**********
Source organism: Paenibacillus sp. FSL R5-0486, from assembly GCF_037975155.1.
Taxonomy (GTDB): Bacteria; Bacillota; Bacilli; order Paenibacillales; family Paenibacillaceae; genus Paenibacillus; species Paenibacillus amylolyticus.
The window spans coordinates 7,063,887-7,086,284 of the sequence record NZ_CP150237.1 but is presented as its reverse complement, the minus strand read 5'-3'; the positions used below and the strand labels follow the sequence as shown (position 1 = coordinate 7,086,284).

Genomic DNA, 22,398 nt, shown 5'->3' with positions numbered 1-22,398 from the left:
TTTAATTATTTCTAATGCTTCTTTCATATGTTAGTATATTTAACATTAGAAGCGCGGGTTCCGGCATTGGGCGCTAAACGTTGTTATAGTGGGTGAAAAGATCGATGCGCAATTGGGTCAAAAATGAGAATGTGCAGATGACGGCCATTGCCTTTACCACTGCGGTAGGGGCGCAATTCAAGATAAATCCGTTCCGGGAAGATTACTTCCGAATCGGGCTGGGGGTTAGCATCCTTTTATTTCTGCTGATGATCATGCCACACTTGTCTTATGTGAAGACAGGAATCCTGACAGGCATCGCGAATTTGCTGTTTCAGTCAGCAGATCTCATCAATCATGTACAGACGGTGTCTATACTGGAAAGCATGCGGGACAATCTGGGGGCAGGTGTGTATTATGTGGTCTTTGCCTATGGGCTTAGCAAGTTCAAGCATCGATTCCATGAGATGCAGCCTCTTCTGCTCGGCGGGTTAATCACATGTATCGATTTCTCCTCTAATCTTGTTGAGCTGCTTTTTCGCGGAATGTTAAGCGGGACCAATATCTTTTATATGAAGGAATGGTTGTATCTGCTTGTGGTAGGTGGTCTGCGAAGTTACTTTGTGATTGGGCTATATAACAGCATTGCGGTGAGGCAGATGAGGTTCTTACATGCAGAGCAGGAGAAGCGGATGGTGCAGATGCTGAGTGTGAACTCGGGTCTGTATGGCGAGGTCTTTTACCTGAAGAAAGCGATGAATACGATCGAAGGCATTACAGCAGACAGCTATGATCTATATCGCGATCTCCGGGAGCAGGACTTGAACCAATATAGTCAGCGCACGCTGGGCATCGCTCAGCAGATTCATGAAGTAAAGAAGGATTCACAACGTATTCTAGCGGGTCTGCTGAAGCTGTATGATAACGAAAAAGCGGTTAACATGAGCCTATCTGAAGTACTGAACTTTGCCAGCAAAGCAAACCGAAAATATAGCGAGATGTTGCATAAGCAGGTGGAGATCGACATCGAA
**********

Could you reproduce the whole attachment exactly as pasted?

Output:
Source organism: Paenibacillus sp. FSL R5-0486, from assembly GCF_037975155.1.
Taxonomy (GTDB): Bacteria; Bacillota; Bacilli; order Paenibacillales; family Paenibacillaceae; genus Paenibacillus; species Paenibacillus amylolyticus.
The window spans coordinates 7,063,887-7,086,284 of the sequence record NZ_CP150237.1 but is presented as its reverse complement, the minus strand read 5'-3'; the positions used below and the strand labels follow the sequence as shown (position 1 = coordinate 7,086,284).

Genomic DNA, 22,398 nt, shown 5'->3' with positions numbered 1-22,398 from the left:
TTTAATTATTTCTAATGCTTCTTTCATATGTTAGTATATTTAACATTAGAAGCGCGGGTTCCGGCATTGGGCGCTAAACGTTGTTATAGTGGGTGAAAAGATCGATGCGCAATTGGGTCAAAAATGAGAATGTGCAGATGACGGCCATTGCCTTTACCACTGCGGTAGGGGCGCAATTCAAGATAAATCCGTTCCGGGAAGATTACTTCCGAATCGGGCTGGGGGTTAGCATCCTTTTATTTCTGCTGATGATCATGCCACACTTGTCTTATGTGAAGACAGGAATCCTGACAGGCATCGCGAATTTGCTGTTTCAGTCAGCAGATCTCATCAATCATGTACAGACGGTGTCTATACTGGAAAGCATGCGGGACAATCTGGGGGCAGGTGTGTATTATGTGGTCTTTGCCTATGGGCTTAGCAAGTTCAAGCATCGATTCCATGAGATGCAGCCTCTTCTGCTCGGCGGGTTAATCACATGTATCGATTTCTCCTCTAATCTTGTTGAGCTGCTTTTTCGCGGAATGTTAAGCGGGACCAATATCTTTTATATGAAGGAATGGTTGTATCTGCTTGTGGTAGGTGGTCTGCGAAGTTACTTTGTGATTGGGCTATATAACAGCATTGCGGTGAGGCAGATGAGGTTCTTACATGCAGAGCAGGAGAAGCGGATGGTGCAGATGCTGAGTGTGAACTCGGGTCTGTATGGCGAGGTCTTTTACCTGAAGAAAGCGATGAATACGATCGAAGGCATTACAGCAGACAGCTATGATCTATATCGCGATCTCCGGGAGCAGGACTTGAACCAATATAGTCAGCGCACGCTGGGCATCGCTCAGCAGATTCATGAAGTAAAGAAGGATTCACAACGTATTCTAGCGGGTCTGCTGAAGCTGTATGATAACGAAAAAGCGGTTAACATGAGCCTATCTGAAGTACTGAACTTTGCCAGCAAAGCAAACCGAAAATATAGCGAGATGTTGCATAAGCAGGTGGAGATCGACATCGAA